We have previously shown a decrease in blood pressure following an 8-week physical activity initiative focusing on cardiorespiratory performance in the same group of workers [24], but these results may be temporary depending on the level of future physical activity. In the present study, self-reported short sleep duration was associated with elevated blood pressure inter-individually in a relatively small population of workers.
The present data partially support the perception that short sleep duration may be associated with arterial stiffness, measured as elevated PWV. However, the association was not to be found in the adjusted analysis (Table 3), suggesting age as a key confounder in the association between sleep duration and PWV. A post hoc analysis confirmed that age and PWV were positively correlated. That fact that PWV increases with age has been previously established [31]. However, other studies have shown that long-term exposure to night shift work [32] or shift work [33] seems to be associated with arterial stiffness, measured by pulse wave velocity (PWV). Comparing clockwise and counterclockwise shift work rotations failed to reveal any differences in PWV among male steel factory workers [34], a population quite comparable to the participants in the current study. As the present small number of participants exhibited a noticeable variance in sleep duration (Figure 1), the difference may be too insignificant to affect PWV, taking the age range into account. The above-mentioned studies, by Chen et al. [33] in particular, indicate that changes in PWV take years to develop. However, PWV values may, generally, be reduced as a result of weight loss, regular exercise, reduced salt intake and calorie restrictions [35]. Blood pressure treatment, statins and smoking cessation will also contribute to a reduction of arterial stiffness [20]. Interestingly, an association between shift work and CRP at baseline was found [23], which may be linked to sleep disturbances within the group. Sleep deprivation can cause an upregulation of genes controlling inflammation and thus CRP [17]. To further study the association between arterial stiffness, inflammation, PWV and shift work, a prospective design with long follow-up is necessary.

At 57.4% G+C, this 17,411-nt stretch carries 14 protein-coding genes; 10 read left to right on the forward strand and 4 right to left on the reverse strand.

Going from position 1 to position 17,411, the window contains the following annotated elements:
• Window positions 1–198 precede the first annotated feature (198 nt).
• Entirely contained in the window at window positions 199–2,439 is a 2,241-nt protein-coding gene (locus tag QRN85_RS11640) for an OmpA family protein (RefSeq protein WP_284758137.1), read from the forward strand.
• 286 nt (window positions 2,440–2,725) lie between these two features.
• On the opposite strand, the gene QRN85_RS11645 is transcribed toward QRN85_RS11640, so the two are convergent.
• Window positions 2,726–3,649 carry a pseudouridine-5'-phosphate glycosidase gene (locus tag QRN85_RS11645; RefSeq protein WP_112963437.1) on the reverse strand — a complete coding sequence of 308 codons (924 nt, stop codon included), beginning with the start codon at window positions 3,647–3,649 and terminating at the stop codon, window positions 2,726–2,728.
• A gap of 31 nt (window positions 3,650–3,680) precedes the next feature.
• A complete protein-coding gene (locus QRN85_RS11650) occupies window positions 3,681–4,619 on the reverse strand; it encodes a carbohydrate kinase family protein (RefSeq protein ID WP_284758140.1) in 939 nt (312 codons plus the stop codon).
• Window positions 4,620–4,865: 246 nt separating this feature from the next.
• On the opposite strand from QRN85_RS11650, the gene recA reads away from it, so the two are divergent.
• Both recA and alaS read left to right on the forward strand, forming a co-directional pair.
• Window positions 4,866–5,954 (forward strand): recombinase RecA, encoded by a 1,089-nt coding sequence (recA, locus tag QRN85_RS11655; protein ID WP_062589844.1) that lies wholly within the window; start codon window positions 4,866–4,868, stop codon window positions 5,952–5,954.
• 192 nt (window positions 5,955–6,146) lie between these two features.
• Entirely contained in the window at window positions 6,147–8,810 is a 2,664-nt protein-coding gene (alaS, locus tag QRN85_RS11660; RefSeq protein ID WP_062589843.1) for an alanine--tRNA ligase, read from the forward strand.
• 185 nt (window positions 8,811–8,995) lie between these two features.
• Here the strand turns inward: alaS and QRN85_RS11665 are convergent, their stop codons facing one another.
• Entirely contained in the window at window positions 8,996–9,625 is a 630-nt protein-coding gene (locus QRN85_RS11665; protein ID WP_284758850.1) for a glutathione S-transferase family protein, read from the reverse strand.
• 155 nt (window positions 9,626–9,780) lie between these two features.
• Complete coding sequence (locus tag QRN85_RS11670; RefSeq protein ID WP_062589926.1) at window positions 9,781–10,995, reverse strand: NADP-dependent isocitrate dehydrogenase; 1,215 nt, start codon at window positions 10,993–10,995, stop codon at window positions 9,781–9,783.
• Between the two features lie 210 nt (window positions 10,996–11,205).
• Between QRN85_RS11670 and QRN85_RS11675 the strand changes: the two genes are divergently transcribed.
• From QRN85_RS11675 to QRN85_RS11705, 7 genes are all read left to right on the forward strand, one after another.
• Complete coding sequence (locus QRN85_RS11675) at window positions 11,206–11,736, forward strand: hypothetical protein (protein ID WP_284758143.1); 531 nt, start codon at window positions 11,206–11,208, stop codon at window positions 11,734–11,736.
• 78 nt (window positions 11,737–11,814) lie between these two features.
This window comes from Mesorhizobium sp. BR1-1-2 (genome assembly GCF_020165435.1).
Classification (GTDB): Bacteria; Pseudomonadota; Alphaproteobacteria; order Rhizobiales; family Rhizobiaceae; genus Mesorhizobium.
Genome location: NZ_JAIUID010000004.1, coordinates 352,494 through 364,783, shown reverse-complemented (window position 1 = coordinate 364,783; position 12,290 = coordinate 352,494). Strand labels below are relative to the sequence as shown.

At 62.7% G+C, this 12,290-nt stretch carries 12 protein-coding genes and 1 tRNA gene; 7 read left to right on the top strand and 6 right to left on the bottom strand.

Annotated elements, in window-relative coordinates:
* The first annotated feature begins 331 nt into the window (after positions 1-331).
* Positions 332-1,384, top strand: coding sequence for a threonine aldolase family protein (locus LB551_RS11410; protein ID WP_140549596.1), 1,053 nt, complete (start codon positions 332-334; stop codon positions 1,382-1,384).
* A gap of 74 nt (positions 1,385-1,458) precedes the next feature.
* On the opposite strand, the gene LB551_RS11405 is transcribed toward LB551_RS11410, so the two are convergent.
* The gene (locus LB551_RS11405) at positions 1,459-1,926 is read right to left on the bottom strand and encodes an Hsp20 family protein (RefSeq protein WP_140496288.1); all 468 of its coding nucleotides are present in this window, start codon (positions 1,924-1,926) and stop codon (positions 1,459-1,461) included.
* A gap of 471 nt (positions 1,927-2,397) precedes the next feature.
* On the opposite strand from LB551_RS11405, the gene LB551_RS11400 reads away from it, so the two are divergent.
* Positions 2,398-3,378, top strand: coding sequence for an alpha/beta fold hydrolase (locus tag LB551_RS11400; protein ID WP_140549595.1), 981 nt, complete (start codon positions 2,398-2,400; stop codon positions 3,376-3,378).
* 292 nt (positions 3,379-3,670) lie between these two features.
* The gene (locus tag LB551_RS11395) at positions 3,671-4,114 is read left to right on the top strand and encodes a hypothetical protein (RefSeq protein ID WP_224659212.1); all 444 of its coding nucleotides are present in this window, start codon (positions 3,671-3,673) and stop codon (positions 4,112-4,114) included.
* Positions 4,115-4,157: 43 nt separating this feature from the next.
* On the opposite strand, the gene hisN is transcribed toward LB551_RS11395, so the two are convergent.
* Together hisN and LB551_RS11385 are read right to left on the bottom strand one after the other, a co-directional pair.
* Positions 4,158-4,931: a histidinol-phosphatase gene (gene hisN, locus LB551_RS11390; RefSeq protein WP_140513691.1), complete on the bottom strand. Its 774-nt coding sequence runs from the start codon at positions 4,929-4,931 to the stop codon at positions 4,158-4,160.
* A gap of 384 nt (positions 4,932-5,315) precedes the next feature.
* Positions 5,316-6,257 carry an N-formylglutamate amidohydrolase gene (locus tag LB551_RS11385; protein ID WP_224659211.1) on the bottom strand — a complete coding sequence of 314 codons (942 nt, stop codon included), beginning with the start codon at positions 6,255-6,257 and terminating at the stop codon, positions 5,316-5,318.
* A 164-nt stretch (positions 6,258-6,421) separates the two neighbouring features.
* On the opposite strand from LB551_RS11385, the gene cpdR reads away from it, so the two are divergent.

Frequent awakenings are one of the key elements in insomnia, and insomnia is a risk factor for hypertension [36]. The negative association between NA, assessed by actigraphy, and blood pressure suggests that a higher number of awakenings reduces blood pressure. This is a surprising finding. A possible explanation could be that the algorithm calculating the number of awakenings was too sensitive. This explanation is somewhat supported by the findings reported in Table 2, indicating that NA measured by actigraphy was tenfold compared to NA registered in the diary. Both sleep variables estimated by actigraphy differed significantly from those measured by the smartphone sleep diary. The actigraphy-based estimates of NA and TST were all within the range of those reported in a recent study comparing different algorithms [37]. In insomniacs, estimated TSTs are typically shorter if measured by diary than by polysomnography [38], contrary to the findings in the current study. Estimated TSTs were longer in diary registrations than those measured by actigraphy. Hence, the subjects may have a subjective experience of sleeping quite well. Offshore night shift workers have reported longer TSTs by diary than by actigraphy [39]. This may indicate a difference between insomniacs and regular shift workers. As actigraphy may register short sleep alterations not perceived as real awakenings by the subject, the actigraphy-based estimates of awakening may be more accurate. The significant difference between diary-based and actigraphy-based sleep measurements complicates the interpretation of the associations between sleep and risk of CVD.
The diary design of the current study represented a strength. It was likely to reduce recall bias, as participants were asked to recall sleep daily. Accurate sleep measures were then linked to the follow-up measurement of blood pressure and PWV. Another strength is that the same technicians performed all tests, providing the participants with identical guidelines in every session. The fact that the AX3 actigraphy algorithm calculating sleep duration [26] had not been validated by polysomnography for non-patient subjects, or for daytime sleepers, represents a limitation. A further limitation was the relatively low compliance between diary and actigraphy measurements (around 70%), as actigraphy measurements did not correspond exactly with diary measurements. Albeit a small group, the participants were all rotating shift workers selected as a result of high compliance in a previous sub-study [24]; consequently, the selection of healthy and highly motivated individuals into the study should be taken into consideration.

5. Conclusions

The results from the present study among a Norwegian population of industrial shift workers support the hypothesis that short sleep duration and number of awakenings are associated with an increase in blood pressure and possibly arterial stiffness. The current study had a relatively small sample size, and the findings may be somewhat limited to be considered representative of a population. To further study the relevant associations, a prospective design study with long follow-up is required.

Author Contributions

Conceptualization, M.S., E.G. and P.A.S.; methodology, E.G., M.S. and P.A.S.; software, Ø.S. and D.M.; validation, Ø.S., D.M., P.A.S. and M.S; formal analysis, D.M.; data curation, Ø.S.; writing—original draft preparation, M.S. and D.M.; writing—review and editing, all authors; visualization, D.M.; project administration, M.S.; funding acquisition, M.S. All authors have read and agreed to the published version of the manuscript.